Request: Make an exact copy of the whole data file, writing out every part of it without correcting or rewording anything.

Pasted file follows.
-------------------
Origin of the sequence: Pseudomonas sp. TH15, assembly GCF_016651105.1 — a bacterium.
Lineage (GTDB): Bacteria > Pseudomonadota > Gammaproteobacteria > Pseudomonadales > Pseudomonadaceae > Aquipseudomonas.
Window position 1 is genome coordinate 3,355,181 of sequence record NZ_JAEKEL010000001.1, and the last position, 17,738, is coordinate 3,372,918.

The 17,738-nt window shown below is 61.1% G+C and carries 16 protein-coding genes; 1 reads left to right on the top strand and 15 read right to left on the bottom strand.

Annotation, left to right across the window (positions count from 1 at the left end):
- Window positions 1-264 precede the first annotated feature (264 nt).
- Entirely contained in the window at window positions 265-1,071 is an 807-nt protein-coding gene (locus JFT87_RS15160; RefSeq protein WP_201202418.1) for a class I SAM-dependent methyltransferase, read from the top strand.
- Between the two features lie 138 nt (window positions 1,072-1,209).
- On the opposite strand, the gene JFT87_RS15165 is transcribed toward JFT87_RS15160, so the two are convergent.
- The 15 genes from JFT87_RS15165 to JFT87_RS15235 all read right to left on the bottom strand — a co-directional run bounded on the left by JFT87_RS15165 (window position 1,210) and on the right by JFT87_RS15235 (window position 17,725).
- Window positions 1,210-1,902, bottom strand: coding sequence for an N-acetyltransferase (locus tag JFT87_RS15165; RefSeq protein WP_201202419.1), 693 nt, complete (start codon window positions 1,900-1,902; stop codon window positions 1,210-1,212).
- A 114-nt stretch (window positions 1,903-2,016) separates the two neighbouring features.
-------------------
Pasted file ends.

Origin of the sequence: Pseudomonas sp. TH15, assembly GCF_016651105.1 — a bacterium.
Lineage (GTDB): Bacteria > Pseudomonadota > Gammaproteobacteria > Pseudomonadales > Pseudomonadaceae > Aquipseudomonas.
Window position 1 is genome coordinate 3,355,181 of sequence record NZ_JAEKEL010000001.1, and the last position, 17,738, is coordinate 3,372,918.

The 17,738-nt window shown below is 61.1% G+C and carries 16 protein-coding genes; 1 reads left to right on the top strand and 15 read right to left on the bottom strand.

Annotation, left to right across the window (positions count from 1 at the left end):
- Window positions 1-264 precede the first annotated feature (264 nt).
- Entirely contained in the window at window positions 265-1,071 is an 807-nt protein-coding gene (locus JFT87_RS15160; RefSeq protein WP_201202418.1) for a class I SAM-dependent methyltransferase, read from the top strand.
- Between the two features lie 138 nt (window positions 1,072-1,209).
- On the opposite strand, the gene JFT87_RS15165 is transcribed toward JFT87_RS15160, so the two are convergent.
- The 15 genes from JFT87_RS15165 to JFT87_RS15235 all read right to left on the bottom strand — a co-directional run bounded on the left by JFT87_RS15165 (window position 1,210) and on the right by JFT87_RS15235 (window position 17,725).
- Window positions 1,210-1,902, bottom strand: coding sequence for an N-acetyltransferase (locus tag JFT87_RS15165; RefSeq protein WP_201202419.1), 693 nt, complete (start codon window positions 1,900-1,902; stop codon window positions 1,210-1,212).
- A 114-nt stretch (window positions 1,903-2,016) separates the two neighbouring features.